The Blindness Of Faith jumps right on your head out of the gate with the title track, a savage pummeling introduction to both the musical perspective and the lyrical content of the album. Straight ahead rapid riffs and steady rhythms are challenged by radical eruptions and scathing shreds. Shaun Farrugia’s vocals are just the right amount of rough to direct the charge of the guitars on the rails of percussion and bass.

Once I put this album on I had no urge to skip around – front to back is the way to go, and no detours. There are a couple of tracks even so that stood out for me, the first being “Unbound Sinful Light,” which absolutely murders, and “Into the Outer Darkness,” which displays a culminating brilliance that strains your veins. I am a big Thrash fan going back to the beginning so I am predisposed to this sort of music. Even with my biases, I contend there is an objective reality to the quality of The Blindness Of Faith. Highly recommended.

You can buy CDs and merch bundles directly on the band’s site or through Bandcamp. Preorders are available now, and the album drops officially this Friday the 13th.






In Malice’s Wake, The Blindness Of Faith review (2020)

Kimono Drag Queens, Songs of Worship review (Copper Feast Records 2020)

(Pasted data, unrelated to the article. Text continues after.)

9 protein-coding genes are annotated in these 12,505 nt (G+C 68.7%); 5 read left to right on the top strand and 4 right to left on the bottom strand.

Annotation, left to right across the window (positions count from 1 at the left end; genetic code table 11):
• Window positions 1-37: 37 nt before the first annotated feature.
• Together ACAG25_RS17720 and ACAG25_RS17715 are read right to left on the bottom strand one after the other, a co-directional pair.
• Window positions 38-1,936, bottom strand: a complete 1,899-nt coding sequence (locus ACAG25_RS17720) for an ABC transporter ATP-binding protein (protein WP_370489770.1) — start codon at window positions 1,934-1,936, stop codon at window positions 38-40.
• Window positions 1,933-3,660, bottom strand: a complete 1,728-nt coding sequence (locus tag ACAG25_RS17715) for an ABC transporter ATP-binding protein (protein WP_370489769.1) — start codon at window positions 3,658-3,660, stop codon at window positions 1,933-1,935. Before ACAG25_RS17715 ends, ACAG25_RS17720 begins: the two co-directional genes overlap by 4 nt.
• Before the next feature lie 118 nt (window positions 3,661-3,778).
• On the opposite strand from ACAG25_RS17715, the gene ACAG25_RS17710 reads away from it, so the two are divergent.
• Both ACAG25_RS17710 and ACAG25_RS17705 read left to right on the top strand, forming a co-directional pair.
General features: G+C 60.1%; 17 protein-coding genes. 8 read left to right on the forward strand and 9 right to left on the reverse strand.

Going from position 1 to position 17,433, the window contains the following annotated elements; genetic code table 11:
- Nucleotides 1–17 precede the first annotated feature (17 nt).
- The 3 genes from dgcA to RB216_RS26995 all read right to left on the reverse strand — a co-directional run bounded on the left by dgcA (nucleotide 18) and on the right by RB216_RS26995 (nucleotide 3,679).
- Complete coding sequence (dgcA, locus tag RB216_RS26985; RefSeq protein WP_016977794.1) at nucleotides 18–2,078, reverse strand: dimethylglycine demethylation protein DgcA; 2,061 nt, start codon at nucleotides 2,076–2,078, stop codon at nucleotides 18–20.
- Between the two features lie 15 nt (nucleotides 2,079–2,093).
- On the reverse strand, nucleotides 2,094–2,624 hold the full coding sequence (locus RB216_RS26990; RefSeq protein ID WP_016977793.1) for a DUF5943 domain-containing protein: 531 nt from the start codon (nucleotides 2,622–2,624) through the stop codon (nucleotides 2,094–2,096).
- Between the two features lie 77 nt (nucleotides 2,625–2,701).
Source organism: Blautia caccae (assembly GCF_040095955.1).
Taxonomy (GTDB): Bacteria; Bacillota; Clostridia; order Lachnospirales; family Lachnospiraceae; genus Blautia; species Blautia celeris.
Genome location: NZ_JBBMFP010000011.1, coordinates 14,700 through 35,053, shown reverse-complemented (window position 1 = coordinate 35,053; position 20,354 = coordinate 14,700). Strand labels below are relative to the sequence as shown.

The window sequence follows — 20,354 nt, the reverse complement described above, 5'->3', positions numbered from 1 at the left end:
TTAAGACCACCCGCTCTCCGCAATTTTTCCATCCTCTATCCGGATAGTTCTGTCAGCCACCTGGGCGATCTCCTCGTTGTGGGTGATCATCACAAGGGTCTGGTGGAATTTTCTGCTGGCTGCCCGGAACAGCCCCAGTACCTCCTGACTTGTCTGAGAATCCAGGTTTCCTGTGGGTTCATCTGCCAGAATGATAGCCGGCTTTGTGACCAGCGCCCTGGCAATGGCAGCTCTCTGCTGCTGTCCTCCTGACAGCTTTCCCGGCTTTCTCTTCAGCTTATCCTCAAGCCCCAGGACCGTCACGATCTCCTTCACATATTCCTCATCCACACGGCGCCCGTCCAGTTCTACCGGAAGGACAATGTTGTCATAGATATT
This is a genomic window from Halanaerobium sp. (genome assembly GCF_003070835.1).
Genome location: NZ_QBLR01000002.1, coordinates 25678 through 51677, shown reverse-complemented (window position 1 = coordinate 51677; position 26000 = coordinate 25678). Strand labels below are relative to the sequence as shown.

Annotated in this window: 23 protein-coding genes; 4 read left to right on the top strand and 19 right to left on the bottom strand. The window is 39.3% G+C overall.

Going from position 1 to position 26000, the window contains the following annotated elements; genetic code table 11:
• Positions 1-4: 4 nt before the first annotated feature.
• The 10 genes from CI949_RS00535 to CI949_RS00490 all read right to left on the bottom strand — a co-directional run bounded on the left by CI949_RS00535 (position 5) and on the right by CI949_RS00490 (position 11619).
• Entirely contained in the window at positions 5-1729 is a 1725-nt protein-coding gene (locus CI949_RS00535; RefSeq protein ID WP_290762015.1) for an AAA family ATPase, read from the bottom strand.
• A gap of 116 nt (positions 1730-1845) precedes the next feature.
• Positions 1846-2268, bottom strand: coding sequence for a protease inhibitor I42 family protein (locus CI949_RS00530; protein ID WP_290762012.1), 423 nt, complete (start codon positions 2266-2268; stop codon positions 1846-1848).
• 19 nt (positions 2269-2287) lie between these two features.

The debut album from Kimono Drag Queens establishes a principle of sound that lends a lesson easy to take in.

This Australian psychedelic band is comprised of Harry Webber (vocals and guitar), Kellie Banyai (vocals and keys), Will Coleman (vocals and guitar), Zeppelin Hamilton (guitar), Amy Yoshiko (percussion), Billy Minett (drums), and William Wood (bass). It is almost a troop instead of a band. If it takes this many musicians then that’s how many it takes – it is the results that matter and here they’re hitting all the right spots.

The music does remind me a little of King Gizzard but with more 60s in there, a little more on the folky side amidst the smoke and desert groove. Also more melody, and a greater intention toward the aural consumability of the final creation. So, maybe not so much like King Gizzard after all.

“Songs of Worship” is a beautiful meditation in a seemingly barren place that is actually full of life. Gentle musicianship and hypnotic vocals are the Pied Piper’s song for the first half leading you into a deeper groove of psychedelic jam. “Hunters In The Snow” goes the other way around having a pulsing rhythm up front with a whispering spell behind it. “Delilah” brings super fuzzy guitars out and “Wild Animals” hones the echo into contemporary art as the spirit of the trance really starts to kick in.

And then there is “Evil Desires” which I heard as a warning about walking too far away from camp late at night. The dual guitar right at the end is as memorable as it is brief. The set closes on “Willy’s World.” This song creates a pleasant warble in your cortex and a lasting gentle throb deeper down, where meaning swims in the ink of delusion. I am going to be hearing this album again, over and over. Recommended.

The digital is out now with vinyl to follow soon. You can scoop it all up at Bandcamp or through the label’s Big Cartel digital storefront.


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Kimono Drag Queens, Songs of Worship review (Copper Feast Records 2020)